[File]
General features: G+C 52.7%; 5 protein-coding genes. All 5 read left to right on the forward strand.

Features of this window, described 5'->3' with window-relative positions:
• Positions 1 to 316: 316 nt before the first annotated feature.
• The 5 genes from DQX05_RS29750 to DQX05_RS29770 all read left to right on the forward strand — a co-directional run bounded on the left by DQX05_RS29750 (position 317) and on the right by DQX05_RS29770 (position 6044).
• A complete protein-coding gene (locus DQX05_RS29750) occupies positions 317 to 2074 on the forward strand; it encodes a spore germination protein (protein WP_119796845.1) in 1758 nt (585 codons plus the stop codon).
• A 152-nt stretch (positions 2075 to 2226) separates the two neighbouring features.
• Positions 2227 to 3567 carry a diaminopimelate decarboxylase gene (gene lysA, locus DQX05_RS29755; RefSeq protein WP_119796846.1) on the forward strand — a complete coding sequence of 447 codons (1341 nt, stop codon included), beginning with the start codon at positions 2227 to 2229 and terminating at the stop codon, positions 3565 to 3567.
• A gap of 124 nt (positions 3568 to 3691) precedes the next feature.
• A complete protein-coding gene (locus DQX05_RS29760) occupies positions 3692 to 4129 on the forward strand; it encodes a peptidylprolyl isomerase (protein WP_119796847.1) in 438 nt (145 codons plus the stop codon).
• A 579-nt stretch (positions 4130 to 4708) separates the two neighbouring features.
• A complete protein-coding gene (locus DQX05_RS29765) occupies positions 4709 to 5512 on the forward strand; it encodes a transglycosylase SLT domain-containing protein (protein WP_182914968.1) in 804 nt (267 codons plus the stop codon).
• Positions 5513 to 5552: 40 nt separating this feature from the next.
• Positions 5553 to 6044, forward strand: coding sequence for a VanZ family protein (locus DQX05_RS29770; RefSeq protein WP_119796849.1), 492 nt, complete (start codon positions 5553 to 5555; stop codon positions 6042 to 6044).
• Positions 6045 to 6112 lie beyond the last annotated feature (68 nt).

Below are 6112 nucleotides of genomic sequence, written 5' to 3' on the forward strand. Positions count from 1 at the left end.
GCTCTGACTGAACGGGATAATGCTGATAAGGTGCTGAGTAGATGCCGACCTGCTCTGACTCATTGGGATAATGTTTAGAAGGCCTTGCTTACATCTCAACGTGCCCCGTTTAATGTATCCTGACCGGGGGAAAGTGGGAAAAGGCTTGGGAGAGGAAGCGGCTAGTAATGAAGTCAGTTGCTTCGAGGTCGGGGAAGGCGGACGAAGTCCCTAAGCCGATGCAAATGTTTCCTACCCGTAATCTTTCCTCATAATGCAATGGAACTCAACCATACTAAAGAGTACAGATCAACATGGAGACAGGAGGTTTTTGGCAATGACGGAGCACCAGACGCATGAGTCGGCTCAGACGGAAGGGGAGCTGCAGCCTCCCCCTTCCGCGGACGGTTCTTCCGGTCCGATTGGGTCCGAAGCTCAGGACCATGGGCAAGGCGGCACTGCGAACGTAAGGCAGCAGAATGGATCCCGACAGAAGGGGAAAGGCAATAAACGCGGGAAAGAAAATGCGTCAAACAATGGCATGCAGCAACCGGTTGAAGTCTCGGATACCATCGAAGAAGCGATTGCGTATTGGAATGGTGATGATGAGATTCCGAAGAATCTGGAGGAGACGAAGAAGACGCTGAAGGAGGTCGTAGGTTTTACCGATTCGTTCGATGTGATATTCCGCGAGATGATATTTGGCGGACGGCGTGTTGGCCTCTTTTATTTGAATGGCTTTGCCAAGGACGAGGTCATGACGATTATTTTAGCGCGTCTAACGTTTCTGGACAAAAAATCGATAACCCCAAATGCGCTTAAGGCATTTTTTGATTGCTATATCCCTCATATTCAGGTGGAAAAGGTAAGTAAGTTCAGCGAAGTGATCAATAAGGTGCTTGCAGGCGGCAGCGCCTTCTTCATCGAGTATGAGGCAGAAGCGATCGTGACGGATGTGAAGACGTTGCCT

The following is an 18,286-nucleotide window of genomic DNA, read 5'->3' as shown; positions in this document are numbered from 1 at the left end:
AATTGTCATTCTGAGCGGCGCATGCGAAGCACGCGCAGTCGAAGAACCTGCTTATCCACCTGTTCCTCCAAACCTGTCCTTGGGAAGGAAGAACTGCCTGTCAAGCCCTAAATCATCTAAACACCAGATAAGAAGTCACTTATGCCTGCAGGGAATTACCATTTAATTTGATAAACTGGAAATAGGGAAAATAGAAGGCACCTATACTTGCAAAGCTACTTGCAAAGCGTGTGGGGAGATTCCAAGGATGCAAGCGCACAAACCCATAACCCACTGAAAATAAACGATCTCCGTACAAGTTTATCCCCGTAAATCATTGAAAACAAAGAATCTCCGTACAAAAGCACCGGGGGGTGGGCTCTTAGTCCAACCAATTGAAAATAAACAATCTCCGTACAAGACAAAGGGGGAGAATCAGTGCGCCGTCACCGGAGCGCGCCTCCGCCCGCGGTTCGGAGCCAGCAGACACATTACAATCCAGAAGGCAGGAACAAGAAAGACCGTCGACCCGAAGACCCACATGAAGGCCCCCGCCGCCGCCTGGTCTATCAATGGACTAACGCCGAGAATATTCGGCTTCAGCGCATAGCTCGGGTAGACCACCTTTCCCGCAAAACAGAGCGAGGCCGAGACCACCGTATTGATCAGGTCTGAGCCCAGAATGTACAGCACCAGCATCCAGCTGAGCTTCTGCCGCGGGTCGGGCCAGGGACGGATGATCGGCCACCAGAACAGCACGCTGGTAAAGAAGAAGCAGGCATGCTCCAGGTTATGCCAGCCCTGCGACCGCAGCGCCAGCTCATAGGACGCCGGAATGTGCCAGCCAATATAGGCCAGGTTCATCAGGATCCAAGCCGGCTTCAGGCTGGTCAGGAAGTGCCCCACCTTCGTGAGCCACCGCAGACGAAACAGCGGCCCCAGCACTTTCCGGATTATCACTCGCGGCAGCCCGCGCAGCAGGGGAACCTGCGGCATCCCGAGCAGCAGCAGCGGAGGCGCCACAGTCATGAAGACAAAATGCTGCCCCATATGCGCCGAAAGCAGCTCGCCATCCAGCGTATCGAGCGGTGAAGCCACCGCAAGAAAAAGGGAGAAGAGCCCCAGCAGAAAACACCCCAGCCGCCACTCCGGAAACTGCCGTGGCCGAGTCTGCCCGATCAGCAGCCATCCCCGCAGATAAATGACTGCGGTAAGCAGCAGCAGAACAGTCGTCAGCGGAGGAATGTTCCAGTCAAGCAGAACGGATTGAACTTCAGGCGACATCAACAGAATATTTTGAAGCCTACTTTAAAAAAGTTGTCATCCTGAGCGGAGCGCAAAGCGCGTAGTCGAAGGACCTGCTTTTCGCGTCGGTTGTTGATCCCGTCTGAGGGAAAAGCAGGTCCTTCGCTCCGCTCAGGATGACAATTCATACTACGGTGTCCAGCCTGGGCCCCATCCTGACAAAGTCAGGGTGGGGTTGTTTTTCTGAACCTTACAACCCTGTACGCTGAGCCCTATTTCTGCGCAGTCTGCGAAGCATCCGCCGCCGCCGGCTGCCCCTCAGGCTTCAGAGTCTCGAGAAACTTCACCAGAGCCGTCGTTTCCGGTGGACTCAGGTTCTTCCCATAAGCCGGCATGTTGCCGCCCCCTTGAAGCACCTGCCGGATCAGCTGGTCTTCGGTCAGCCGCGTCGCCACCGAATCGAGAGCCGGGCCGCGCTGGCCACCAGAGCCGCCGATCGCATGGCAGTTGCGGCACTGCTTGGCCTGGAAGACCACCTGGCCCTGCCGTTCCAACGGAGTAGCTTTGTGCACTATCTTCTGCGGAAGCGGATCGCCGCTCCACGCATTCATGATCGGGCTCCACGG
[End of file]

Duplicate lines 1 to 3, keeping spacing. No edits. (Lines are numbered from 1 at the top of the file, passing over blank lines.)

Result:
General features: G+C 52.7%; 5 protein-coding genes. All 5 read left to right on the forward strand.

Features of this window, described 5'->3' with window-relative positions:
• Positions 1 to 316: 316 nt before the first annotated feature.